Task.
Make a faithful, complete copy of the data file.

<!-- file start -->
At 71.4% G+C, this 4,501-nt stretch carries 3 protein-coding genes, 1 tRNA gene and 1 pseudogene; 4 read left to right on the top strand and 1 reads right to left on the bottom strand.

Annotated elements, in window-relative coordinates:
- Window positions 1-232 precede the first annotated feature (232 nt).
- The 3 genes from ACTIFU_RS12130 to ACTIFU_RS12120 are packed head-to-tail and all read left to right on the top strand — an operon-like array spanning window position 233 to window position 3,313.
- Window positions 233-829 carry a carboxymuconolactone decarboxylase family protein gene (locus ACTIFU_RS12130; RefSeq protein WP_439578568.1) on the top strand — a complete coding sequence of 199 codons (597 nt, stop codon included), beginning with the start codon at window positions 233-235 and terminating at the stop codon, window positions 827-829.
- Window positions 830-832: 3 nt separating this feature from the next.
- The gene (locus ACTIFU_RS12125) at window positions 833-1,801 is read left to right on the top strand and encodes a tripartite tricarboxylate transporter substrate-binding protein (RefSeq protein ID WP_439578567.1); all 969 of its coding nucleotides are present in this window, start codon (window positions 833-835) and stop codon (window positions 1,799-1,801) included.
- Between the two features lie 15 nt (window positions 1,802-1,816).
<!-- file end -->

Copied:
At 71.4% G+C, this 4,501-nt stretch carries 3 protein-coding genes, 1 tRNA gene and 1 pseudogene; 4 read left to right on the top strand and 1 reads right to left on the bottom strand.

Annotated elements, in window-relative coordinates:
- Window positions 1-232 precede the first annotated feature (232 nt).
- The 3 genes from ACTIFU_RS12130 to ACTIFU_RS12120 are packed head-to-tail and all read left to right on the top strand — an operon-like array spanning window position 233 to window position 3,313.
- Window positions 233-829 carry a carboxymuconolactone decarboxylase family protein gene (locus ACTIFU_RS12130; RefSeq protein WP_439578568.1) on the top strand — a complete coding sequence of 199 codons (597 nt, stop codon included), beginning with the start codon at window positions 233-235 and terminating at the stop codon, window positions 827-829.
- Window positions 830-832: 3 nt separating this feature from the next.
- The gene (locus ACTIFU_RS12125) at window positions 833-1,801 is read left to right on the top strand and encodes a tripartite tricarboxylate transporter substrate-binding protein (RefSeq protein ID WP_439578567.1); all 969 of its coding nucleotides are present in this window, start codon (window positions 833-835) and stop codon (window positions 1,799-1,801) included.
- Between the two features lie 15 nt (window positions 1,802-1,816).